“What do you do as a living?” we ask. The response is almost always a job. Want some chuckles and respond that you are a philosopher and a writer. But wait, for me that is how I live not what I do for a living, although we do quite fine, thank you. What would happen if you answered, “I am a hermit so please leave me alone.”? Too late you already had a conversation that is social interaction. Well assume the hermit lives fully off the land in a remote place and really has no social interaction with man. I would bet that he has it with plants and animals and objects. Seemingly there may even be some interaction coming back if you are into that stuff. This writer/philosopher is.

I met a homeless man once who gave me a twenty to go into the store and buy him 10 dollar’s worth of booze. On return with the goods he said to keep the change he had plenty of money but refused to go indoors.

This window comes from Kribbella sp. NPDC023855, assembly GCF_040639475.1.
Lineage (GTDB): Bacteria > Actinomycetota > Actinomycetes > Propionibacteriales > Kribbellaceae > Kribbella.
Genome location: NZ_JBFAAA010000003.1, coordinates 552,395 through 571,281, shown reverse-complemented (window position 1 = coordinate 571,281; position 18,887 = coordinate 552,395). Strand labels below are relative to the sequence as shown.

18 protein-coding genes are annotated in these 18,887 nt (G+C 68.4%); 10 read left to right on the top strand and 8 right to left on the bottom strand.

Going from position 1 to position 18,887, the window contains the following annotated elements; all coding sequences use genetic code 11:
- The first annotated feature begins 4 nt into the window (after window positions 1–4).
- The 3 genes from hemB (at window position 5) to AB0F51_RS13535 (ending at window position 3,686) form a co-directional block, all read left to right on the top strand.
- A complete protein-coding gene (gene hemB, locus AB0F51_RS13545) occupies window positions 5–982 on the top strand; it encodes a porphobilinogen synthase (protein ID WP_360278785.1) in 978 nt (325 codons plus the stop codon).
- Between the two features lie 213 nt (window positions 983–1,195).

Sunday Morning Lonely

In The Desert Alone

The lonely no mans land somewhere near Mexico.

The lonely no mans land somewhere near Mexico.

A Simple Touch

Once upon a time there was a full on street residing man of many years. He was the foul type with crusted dirt on him and a ten foot away stink. It could not be determined what color his clothes were originally. Even his hair was so thick with grime you could not be sure of it’s color. Although it would appear that it was gray as he looked a good deal old. On an auspicious night the temperature dropped below zero which was quite rare in the area. The pain from the cold and frost bite approaching the man forced himself into a Catholic shelter. In the entrance area he was informed he would have to take a shower and change clothes which were provided for him by the sisters.